EGU22-13009
https://doi.org/10.5194/egusphere-egu22-13009
EGU General Assembly 2022
© Author(s) 2022. This work is distributed under
the Creative Commons Attribution 4.0 License.

A semi-analytical model for marine ice sheet dynamics

Ian Hewitt
Ian Hewitt
  • Mathematical Institute, University of Oxford, UK

Marine ice sheets have the greatest potential to contribute to rapid sea-level change because of the potential for rapid transfer of grounded ice (with thickness above flotation) to floating ice shelves or icebergs.  Ice loss occurs when this transfer (the 'grounding-line flux') is larger than the rate at which ice accumulates over the grounded ice sheet.  It is well known that the balance between accumulation and grounding-line flux can result in both stable and unstable ice-sheet states, and that this leads to the potential for 'marine-ice-sheet-instability' (MISI).   Various reduced mathematical models have been used to examine the stability of steady states, accounting for different parameterisations of basal drag, lateral buttressing and ice-shelf melting/calving.  However, real-world ice sheets are (presumably) rarely in a steady state, since the timescales taken for an ice-sheet to reach steady state are typically thousands of years, longer than the timescales on which the forcing changes.  The time-dependent dynamics are therefore important.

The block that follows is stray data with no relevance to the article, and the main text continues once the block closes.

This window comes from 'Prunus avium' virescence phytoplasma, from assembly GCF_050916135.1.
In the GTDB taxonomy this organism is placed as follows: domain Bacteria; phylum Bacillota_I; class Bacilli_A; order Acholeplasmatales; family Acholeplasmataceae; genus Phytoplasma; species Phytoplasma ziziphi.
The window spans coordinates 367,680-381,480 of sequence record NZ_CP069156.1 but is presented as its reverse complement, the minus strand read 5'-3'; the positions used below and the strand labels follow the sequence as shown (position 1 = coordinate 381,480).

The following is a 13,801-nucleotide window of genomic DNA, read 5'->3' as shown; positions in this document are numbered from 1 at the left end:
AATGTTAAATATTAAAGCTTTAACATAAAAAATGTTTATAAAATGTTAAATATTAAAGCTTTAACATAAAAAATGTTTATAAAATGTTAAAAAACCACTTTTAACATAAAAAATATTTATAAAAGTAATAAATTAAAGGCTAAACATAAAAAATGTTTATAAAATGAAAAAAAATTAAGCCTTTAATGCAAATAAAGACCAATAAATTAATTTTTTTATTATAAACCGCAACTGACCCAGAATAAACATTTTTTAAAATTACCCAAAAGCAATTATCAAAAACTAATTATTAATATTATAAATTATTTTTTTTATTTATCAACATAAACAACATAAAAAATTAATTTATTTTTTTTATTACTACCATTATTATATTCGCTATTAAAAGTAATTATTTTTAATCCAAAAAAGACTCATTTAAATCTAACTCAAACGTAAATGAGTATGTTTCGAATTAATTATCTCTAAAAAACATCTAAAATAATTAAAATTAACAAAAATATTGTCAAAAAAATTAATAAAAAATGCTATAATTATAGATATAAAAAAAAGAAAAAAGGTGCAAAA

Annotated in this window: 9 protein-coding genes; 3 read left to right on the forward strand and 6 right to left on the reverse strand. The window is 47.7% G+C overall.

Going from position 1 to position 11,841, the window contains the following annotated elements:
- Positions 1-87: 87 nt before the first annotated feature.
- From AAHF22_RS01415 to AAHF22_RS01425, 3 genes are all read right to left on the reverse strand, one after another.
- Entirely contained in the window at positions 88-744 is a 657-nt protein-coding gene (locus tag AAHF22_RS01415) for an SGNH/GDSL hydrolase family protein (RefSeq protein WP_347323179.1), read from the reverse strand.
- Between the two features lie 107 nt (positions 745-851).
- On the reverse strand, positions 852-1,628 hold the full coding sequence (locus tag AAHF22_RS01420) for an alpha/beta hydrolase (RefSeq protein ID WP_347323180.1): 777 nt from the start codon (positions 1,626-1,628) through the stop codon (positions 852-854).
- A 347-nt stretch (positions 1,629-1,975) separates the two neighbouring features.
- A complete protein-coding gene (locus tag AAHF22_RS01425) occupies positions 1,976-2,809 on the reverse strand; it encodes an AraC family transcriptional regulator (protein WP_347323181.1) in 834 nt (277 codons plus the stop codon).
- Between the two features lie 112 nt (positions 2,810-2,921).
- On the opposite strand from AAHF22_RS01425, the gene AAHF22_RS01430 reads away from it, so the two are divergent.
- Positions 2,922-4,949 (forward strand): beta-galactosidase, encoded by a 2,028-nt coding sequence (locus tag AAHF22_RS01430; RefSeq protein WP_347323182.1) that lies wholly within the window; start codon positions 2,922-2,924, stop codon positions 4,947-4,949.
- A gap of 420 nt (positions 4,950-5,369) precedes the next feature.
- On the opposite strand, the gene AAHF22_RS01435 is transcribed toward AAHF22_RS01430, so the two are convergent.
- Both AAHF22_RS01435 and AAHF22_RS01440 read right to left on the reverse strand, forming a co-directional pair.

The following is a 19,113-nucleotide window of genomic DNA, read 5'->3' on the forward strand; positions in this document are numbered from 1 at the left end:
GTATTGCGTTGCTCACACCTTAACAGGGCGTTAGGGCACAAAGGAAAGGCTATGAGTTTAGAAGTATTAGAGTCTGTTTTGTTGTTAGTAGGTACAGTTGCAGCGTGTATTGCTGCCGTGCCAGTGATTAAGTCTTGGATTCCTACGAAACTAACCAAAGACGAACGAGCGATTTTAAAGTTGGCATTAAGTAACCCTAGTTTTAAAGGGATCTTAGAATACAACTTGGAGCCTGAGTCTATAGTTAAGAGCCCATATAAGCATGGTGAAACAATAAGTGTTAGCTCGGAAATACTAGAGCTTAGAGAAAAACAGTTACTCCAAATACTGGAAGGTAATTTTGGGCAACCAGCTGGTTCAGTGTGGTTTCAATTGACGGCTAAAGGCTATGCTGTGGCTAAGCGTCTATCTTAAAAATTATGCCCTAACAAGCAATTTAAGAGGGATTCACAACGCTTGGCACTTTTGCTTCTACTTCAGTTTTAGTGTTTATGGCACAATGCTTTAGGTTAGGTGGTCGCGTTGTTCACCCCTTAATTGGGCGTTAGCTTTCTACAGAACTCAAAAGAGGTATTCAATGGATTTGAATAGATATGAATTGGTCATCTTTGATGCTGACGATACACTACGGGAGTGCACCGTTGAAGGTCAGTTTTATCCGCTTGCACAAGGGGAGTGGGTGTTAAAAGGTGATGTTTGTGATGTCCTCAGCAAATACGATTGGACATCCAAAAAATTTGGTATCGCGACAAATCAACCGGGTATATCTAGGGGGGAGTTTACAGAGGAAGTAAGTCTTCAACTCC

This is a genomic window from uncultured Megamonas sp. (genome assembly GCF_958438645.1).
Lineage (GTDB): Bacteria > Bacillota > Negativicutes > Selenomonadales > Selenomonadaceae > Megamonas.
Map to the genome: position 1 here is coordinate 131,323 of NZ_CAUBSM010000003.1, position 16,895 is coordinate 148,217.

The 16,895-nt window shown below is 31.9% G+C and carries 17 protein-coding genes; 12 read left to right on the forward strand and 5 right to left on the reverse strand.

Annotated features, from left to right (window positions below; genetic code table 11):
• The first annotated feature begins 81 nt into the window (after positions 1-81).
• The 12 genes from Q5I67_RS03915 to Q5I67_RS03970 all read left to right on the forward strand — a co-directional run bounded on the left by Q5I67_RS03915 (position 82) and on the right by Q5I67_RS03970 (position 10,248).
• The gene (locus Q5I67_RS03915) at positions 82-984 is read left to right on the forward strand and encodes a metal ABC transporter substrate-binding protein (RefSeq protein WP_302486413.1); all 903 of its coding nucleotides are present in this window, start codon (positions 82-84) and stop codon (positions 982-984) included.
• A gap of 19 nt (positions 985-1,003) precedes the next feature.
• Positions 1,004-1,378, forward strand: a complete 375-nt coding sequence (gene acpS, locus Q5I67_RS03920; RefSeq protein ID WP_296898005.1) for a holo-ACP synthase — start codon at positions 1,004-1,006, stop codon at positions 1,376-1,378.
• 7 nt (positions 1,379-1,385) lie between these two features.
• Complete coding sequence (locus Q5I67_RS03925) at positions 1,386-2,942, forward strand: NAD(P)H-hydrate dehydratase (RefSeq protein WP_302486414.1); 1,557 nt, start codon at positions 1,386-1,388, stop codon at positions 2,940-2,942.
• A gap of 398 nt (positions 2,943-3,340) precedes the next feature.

Here, we detail a simple depth- and width- integrated model for a marine ice sheet that yields insight into the time-dependent dynamics that result from changing climate forcing.  The model - which reduces to a relatively simple dynamical system - demonstrates how gradual changes in forcing (surface accumulation, ocean temperature, for example) cause changes in the 'landscape' through which the ice-sheet evolves.  It reproduces some existing results for how the stability of steady states depends on the topography, as well as new results for the pace of groundling advance and retreat.  Investigating fundamental aspects of the time-dependent dynamics in a simplified model like this is important in order to understand the extent to which ice-sheet changes are 'irreversible' (or not). 

How to cite: Hewitt, I.: A semi-analytical model for marine ice sheet dynamics, EGU General Assembly 2022, Vienna, Austria, 23–27 May 2022, EGU22-13009, https://doi.org/10.5194/egusphere-egu22-13009, 2022.

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